Small adventures

Yes – the springtimes needed you. Often a star
was waiting for you to notice it. A wave rolled toward you
out of the distant past, or as you walked
under an open window, a violin
yielded itself to your hearing.

 – Rainer Maria Rilke, The Duino Elegies 

I love this snippet from the first Duino Elegy. It surfaces every year, around April or so when I’m inspired with wild spring feelings. It comes to mind at other lovely moments, and fills me with the sense of the animate, the beautiful wonder humans imbue the world with through our astonishing sentience. There’s a whole planet, busy with small processes and functionalities that have no need and nothing to do with humans. Plants breath in and out, a bird’s adapted wings propel it through the air, stars burn, ants crisscross sidewalks. We blunder oblivious or pause to engage. The world’s simply magical enough all on its own accord, but we’re the ones who write poetry on it.

There will always be some small and interesting adventure to be had, no matter where you find yourself. While currently spending the winter in an unappetizing housing complex, I am lucky enough to have West Lafayette’s Celery Bog within sight of my window – a beautiful 195 acres of marsh, forest, prairie and savannah.

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In the summertime the marsh was an astonishing riot of species, many of them new to me. (One favourite being the striking red-headed woodpeckers, which nested in standing dead timber throughout the marsh). The woods closest to the complex consists of some elegant old trees, a shadowy deep-green mass beckoning across the parking lot during the summer. (Putting me firmly in mind of Tolkien’s Fangorn Forest, if somewhat less glamorous in location).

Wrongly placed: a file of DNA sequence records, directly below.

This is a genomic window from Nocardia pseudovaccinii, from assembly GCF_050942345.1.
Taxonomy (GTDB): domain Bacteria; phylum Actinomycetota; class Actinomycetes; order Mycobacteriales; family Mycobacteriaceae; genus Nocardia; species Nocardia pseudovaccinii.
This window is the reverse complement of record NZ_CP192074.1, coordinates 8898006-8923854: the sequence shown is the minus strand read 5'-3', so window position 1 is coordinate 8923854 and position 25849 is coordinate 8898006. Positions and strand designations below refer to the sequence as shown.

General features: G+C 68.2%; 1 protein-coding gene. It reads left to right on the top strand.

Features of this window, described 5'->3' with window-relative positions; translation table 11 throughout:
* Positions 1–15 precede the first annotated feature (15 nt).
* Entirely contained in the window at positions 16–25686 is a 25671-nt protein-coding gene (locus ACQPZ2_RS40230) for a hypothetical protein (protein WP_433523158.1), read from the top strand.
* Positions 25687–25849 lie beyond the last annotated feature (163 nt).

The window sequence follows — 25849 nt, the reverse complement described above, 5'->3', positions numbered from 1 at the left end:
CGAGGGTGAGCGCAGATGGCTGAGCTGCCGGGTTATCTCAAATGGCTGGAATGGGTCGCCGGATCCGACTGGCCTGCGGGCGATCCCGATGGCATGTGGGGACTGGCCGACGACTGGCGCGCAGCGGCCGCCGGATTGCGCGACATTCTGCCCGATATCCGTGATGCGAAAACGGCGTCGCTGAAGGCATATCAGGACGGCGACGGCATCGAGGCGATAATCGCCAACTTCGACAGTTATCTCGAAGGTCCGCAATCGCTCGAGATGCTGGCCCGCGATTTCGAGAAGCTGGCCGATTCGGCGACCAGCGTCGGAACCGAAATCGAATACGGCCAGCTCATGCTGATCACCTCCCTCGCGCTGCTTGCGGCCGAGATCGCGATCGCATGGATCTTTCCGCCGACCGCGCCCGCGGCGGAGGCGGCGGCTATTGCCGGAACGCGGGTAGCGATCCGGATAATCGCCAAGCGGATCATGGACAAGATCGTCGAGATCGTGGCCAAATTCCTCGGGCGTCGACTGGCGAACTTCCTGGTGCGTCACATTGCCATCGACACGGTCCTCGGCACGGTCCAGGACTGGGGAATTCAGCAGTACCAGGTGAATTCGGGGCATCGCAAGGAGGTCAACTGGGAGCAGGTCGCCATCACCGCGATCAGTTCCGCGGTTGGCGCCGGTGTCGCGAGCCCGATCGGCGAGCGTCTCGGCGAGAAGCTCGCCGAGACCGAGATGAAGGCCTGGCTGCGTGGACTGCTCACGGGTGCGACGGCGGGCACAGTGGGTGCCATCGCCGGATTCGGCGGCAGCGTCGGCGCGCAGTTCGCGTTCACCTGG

Even in the quiet cold of winter the bog is still lovely. The dormant maples, oaks and beeches I see from my window are just as enticing. A tepid day of rain was followed by cold nighttime temperatures earlier this month, and of course the bog was transformed: every stalk of grass and tree branch, every withered leaf and twig encased in ice. With the sun out in full force it made for a beautiful and cold morning, especially as the wind moved through the frozen trees like a cascading series of chimes.

I ran into old familiars: the white-breasted nuthatch (pictured above, who worked his way curiously down the entire length of a trunk to check me out), black-capped chickadees, downy woodpeckers, and Canadian geese (who I frightened up from the marsh in great cacophonous numbers). A pair of red-bellied woodpeckers called back and forth across the woods, another handsome species I’m not so familiar with.

My toes and cheeks were numb after rambling through the bush and down along the marsh. I felt properly justified in making another pot of coffee and curling up with a book for the rest of the morning – entirely thankful for small adventures.